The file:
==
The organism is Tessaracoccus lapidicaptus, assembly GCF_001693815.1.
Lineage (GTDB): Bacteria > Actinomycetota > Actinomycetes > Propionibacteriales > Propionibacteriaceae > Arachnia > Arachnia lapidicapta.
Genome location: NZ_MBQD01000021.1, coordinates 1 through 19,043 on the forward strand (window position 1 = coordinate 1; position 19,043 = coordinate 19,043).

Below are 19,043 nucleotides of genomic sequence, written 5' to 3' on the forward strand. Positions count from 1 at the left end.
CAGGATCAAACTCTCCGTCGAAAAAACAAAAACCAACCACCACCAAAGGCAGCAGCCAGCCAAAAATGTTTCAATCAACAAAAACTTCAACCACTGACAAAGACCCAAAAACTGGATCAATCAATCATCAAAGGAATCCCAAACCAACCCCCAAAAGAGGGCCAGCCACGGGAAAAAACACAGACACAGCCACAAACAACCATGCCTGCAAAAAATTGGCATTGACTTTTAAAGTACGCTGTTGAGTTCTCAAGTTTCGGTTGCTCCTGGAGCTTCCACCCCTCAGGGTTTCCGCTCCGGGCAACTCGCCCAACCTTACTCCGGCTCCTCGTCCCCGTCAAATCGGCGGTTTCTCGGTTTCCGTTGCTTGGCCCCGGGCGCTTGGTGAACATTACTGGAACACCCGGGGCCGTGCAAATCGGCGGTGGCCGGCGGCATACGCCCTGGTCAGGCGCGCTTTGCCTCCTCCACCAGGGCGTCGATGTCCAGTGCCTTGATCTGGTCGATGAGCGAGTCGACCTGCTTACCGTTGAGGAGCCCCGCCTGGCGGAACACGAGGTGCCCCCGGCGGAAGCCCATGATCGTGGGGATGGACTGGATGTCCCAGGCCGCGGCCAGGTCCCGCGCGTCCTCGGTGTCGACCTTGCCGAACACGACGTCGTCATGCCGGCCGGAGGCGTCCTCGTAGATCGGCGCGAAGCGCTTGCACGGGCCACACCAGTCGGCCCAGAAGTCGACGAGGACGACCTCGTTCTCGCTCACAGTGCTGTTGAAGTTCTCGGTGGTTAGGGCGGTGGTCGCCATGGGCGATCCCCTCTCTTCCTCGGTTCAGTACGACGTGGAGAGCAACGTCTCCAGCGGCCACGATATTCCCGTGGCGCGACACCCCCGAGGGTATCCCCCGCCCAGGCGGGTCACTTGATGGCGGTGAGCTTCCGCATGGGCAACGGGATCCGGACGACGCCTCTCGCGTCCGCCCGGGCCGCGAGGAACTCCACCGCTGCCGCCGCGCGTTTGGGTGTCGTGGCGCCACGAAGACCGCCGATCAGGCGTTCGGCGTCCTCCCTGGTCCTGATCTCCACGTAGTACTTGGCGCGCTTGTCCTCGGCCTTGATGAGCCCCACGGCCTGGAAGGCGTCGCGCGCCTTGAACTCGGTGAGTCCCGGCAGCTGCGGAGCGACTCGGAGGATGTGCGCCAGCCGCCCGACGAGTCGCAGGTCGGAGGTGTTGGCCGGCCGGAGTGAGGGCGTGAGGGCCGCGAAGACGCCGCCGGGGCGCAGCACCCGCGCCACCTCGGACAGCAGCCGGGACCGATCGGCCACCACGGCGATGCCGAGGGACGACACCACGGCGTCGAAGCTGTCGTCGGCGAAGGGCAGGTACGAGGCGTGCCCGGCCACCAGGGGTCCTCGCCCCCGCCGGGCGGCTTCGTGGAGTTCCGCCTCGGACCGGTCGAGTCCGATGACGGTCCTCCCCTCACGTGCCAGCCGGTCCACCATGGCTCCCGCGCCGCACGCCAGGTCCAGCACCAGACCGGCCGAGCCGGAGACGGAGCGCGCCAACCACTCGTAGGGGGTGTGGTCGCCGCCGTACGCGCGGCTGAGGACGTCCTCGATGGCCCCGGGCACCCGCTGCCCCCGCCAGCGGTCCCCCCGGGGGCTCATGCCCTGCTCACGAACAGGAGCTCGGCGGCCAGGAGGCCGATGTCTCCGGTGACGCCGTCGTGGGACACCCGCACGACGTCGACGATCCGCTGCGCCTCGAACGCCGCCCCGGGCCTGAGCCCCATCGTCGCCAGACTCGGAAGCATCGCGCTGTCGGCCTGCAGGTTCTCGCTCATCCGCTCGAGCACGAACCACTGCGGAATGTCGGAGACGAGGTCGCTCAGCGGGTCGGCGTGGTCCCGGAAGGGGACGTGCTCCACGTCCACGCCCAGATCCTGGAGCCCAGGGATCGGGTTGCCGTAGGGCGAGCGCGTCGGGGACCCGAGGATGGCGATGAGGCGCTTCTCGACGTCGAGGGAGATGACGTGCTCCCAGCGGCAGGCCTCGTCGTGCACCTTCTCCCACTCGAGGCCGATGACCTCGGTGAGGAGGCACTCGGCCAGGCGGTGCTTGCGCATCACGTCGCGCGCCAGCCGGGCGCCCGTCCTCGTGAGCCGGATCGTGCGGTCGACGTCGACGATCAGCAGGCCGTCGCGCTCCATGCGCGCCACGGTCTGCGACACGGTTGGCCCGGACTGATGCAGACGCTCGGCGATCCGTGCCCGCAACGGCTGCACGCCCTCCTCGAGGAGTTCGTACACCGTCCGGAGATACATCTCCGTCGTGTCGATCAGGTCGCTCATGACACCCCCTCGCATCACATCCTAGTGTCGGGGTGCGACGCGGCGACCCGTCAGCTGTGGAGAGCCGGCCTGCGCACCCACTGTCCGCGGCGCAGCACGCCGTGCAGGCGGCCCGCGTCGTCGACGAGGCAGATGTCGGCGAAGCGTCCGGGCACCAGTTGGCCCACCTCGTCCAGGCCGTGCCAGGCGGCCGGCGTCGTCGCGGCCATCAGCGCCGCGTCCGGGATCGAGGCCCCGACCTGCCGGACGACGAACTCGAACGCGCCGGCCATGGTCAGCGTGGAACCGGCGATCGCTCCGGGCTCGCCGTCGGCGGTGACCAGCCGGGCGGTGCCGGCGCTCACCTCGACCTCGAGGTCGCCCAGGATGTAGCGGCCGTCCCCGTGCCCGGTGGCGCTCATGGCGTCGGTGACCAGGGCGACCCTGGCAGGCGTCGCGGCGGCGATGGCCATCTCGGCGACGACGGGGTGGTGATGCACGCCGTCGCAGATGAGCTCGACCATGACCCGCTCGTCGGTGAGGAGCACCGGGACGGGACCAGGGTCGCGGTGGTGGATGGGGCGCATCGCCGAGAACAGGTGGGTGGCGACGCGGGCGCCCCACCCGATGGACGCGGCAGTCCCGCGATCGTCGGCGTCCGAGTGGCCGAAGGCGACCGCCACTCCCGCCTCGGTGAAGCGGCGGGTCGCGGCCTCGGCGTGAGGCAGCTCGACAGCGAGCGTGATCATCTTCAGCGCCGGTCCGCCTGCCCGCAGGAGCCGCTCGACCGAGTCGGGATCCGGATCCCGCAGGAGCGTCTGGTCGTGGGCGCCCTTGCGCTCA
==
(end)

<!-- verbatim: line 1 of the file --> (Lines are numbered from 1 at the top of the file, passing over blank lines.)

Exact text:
The organism is Tessaracoccus lapidicaptus, assembly GCF_001693815.1.